Rocks and Stars with Amy: Hi Ho, Hi Ho, It’s Into Space We Go

Thursday, November 5th, 2009

By Amy Mainzer

Rocks and Stars with Amy

With WISE a mere month away from liftoff, it’s probably a little late to be asking why we need to send it into space. But it’s worth taking the time to explain why we go to all the trouble of sending something up on a rocket. While it’s really cool to go into space, we’re not just sending WISE up there for the fun of it. In this case, there’s no other reasonable way to accomplish the mission’s science goals: surveying the entire sky in infrared, finding the nearest star to our sun, and finding the most luminous galaxy in the universe. We can’t do this from the ground.

artist concept of WISEIt turns out that the main culprit that drives us into space and into an orbit more than 500 kilometers (about 360 miles) above the Earth’s surface is our atmosphere. As wonderful as our atmosphere is for life on Earth, it wreaks havoc on astronomical images in many ways. For one, shifting pockets of warm and cool air drifting above a telescope — or a human observer– cause stars to twinkle. While pretty, this twinkling makes it difficult to get a good measurement of a star’s true brightness (or, in astronomical terms, its “photometry”). The twinkling also reduces the telescope’s sensitivity and resolution by enlarging the images it produces, making them blurrier and less sharp. This is true for all kinds of telescopes not just infrared ones.

Secondly, the atmosphere acts like a sponge at many wavelengths, soaking up light from the stars so that it never reaches the ground at all. Everybody’s seen a rainbow at one time or another, and that range of colors — from violet to red — spans the maximum range of wavelengths that our eyes can see. But that is only a small fraction of the entire spectrum of light that’s really out there in the universe. Our sun puts out most of its radiation in visible light, and most of that visible light makes it through our atmosphere to the ground. However, our atmosphere is only partially transparent to infrared wavelengths. Filled with water vapor, carbon dioxide, and methane, our atmosphere absorbs almost all infrared light, so most of the infrared light emitted by distant stars, asteroids, and planets doesn’t make it to observers on the ground. These molecules grab infrared light and trap it, preventing it from passing through the atmosphere (which is why they are called greenhouse gases). To see anything at all in most infrared colors, we have to get entirely above the Earth’s atmosphere.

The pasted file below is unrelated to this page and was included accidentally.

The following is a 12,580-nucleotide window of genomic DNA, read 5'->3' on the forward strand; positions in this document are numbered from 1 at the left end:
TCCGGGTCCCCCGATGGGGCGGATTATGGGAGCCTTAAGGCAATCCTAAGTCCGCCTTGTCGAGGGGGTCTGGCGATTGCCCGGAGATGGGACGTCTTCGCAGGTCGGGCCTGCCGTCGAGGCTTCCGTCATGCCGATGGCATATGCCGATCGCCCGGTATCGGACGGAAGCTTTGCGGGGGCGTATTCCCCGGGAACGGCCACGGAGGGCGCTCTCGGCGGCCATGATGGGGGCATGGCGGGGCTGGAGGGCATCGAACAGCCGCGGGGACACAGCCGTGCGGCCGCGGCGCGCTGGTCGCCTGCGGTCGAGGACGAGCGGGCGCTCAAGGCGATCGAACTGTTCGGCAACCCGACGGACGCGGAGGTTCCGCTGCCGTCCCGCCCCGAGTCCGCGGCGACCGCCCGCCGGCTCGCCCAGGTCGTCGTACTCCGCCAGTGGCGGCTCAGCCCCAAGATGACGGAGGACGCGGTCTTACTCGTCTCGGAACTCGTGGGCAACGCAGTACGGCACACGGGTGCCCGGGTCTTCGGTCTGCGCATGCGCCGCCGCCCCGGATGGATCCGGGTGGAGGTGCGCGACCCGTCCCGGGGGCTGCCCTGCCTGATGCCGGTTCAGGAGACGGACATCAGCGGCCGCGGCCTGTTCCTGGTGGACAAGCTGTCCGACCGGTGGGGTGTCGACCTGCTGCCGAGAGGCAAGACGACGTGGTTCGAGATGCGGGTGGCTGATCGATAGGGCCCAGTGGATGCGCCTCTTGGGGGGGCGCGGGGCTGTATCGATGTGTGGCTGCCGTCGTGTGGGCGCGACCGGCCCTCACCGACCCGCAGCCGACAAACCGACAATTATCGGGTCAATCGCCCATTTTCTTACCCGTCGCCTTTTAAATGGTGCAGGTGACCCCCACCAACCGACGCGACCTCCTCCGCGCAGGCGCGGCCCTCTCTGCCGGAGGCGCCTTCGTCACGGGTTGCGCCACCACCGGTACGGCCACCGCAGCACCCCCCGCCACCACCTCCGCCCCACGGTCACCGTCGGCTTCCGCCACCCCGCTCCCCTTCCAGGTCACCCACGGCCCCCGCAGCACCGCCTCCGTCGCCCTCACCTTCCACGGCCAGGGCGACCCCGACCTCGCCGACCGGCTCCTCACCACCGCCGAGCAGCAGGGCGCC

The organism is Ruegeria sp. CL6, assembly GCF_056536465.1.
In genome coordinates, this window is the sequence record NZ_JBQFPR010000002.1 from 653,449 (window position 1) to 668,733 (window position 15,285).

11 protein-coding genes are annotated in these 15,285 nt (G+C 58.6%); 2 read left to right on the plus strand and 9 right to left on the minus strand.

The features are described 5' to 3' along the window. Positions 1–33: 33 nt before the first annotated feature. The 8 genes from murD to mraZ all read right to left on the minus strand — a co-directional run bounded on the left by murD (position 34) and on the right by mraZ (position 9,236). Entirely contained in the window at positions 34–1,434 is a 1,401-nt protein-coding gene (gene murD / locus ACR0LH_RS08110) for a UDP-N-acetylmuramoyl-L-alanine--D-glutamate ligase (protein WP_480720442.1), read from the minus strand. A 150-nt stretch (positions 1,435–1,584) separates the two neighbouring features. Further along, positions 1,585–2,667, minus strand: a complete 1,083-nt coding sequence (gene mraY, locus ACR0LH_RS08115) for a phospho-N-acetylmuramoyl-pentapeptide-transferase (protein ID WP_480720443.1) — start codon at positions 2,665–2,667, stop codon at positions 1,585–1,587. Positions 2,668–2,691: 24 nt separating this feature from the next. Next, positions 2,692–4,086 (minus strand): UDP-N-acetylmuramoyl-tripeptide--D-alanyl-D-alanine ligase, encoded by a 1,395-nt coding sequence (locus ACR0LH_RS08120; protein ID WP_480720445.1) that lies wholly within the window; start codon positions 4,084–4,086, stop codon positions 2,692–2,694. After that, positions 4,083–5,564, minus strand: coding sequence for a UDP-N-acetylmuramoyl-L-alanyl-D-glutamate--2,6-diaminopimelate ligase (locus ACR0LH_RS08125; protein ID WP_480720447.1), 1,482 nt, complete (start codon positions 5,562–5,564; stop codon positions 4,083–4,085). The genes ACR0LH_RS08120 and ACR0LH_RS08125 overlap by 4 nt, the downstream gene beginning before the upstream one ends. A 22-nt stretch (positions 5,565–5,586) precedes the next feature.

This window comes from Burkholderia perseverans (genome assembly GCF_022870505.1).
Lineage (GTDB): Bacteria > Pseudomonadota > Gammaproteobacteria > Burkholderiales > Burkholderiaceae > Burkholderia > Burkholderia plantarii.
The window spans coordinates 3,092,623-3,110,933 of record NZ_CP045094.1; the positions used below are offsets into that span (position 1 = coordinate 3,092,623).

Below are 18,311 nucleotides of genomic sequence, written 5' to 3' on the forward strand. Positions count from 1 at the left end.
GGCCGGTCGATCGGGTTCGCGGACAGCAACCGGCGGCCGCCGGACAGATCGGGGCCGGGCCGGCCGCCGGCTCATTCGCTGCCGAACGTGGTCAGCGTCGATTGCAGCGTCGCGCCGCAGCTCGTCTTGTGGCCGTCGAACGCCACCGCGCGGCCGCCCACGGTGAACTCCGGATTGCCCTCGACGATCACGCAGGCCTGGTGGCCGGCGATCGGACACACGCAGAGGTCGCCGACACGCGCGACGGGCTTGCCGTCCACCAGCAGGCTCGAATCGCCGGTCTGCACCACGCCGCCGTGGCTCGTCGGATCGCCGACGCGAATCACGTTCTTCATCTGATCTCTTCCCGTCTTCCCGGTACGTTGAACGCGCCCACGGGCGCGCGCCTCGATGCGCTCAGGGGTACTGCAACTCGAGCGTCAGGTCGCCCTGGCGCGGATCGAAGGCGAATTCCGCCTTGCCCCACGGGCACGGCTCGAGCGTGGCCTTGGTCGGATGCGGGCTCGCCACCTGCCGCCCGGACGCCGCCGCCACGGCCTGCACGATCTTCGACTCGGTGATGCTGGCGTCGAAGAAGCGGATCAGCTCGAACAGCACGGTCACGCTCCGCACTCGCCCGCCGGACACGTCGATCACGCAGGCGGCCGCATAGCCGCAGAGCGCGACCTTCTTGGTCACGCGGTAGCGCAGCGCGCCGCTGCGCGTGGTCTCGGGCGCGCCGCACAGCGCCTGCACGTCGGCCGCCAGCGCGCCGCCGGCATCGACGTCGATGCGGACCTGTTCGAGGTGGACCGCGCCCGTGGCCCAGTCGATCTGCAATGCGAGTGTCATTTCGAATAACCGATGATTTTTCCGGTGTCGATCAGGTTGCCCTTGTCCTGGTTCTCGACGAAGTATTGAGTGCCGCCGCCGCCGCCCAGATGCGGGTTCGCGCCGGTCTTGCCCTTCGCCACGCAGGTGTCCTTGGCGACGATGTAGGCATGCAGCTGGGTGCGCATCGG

The final problem posed by our atmosphere for infrared astronomers is that it — and the Earth itself — is warm. Infrared light is characteristically emitted by room-temperature objects. Objects like you and I glow brightly in infrared light, and so does the Earth and its atmosphere. If you could see in infrared light, the night sky would look as bright as daylight! So when we’re trying to detect the faint heat signatures of distant astronomical objects, a glowing, warm atmosphere is almost impossible to see through. This is why we must cool the WISE telescope to a mere 12 degrees above absolute zero (minus 438 Fahrenheit). Being in space with a cold telescope makes such a huge difference that the relatively modest-size WISE telescope, which is 40 centimeters (16 inches) in diameter, is equivalent in sensitivity to literally thousands of 8-meter (26-foot) telescopes on the ground. That small WISE telescope packs a punch.

So with that cleared up, we’re just about ready to put WISE into the nose cone and crane it up onto the Delta II rocket that’s waiting for us on the launch pad. Let’s go see some stars!